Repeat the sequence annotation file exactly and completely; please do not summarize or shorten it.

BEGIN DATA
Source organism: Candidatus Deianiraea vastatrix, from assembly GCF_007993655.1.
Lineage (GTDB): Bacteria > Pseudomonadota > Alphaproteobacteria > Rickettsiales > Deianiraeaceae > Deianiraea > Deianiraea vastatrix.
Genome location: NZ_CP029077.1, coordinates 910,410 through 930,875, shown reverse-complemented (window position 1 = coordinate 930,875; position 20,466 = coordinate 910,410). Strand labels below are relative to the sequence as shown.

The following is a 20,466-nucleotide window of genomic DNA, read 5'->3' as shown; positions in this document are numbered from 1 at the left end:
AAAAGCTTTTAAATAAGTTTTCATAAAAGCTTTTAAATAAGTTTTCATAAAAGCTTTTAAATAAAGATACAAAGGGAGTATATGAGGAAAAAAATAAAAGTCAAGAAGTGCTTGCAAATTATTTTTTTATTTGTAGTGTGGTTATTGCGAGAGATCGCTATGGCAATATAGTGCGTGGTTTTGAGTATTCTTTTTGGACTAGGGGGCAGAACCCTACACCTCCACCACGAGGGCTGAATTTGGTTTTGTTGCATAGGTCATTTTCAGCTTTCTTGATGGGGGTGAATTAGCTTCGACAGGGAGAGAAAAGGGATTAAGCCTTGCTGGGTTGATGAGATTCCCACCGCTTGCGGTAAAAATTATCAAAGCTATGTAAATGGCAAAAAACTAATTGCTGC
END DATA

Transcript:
Source organism: Candidatus Deianiraea vastatrix, from assembly GCF_007993655.1.
Lineage (GTDB): Bacteria > Pseudomonadota > Alphaproteobacteria > Rickettsiales > Deianiraeaceae > Deianiraea > Deianiraea vastatrix.
Genome location: NZ_CP029077.1, coordinates 910,410 through 930,875, shown reverse-complemented (window position 1 = coordinate 930,875; position 20,466 = coordinate 910,410). Strand labels below are relative to the sequence as shown.

The following is a 20,466-nucleotide window of genomic DNA, read 5'->3' as shown; positions in this document are numbered from 1 at the left end:
AAAAGCTTTTAAATAAGTTTTCATAAAAGCTTTTAAATAAGTTTTCATAAAAGCTTTTAAATAAAGATACAAAGGGAGTATATGAGGAAAAAAATAAAAGTCAAGAAGTGCTTGCAAATTATTTTTTTATTTGTAGTGTGGTTATTGCGAGAGATCGCTATGGCAATATAGTGCGTGGTTTTGAGTATTCTTTTTGGACTAGGGGGCAGAACCCTACACCTCCACCACGAGGGCTGAATTTGGTTTTGTTGCATAGGTCATTTTCAGCTTTCTTGATGGGGGTGAATTAGCTTCGACAGGGAGAGAAAAGGGATTAAGCCTTGCTGGGTTGATGAGATTCCCACCGCTTGCGGTAAAAATTATCAAAGCTATGTAAATGGCAAAAAACTAATTGCTGC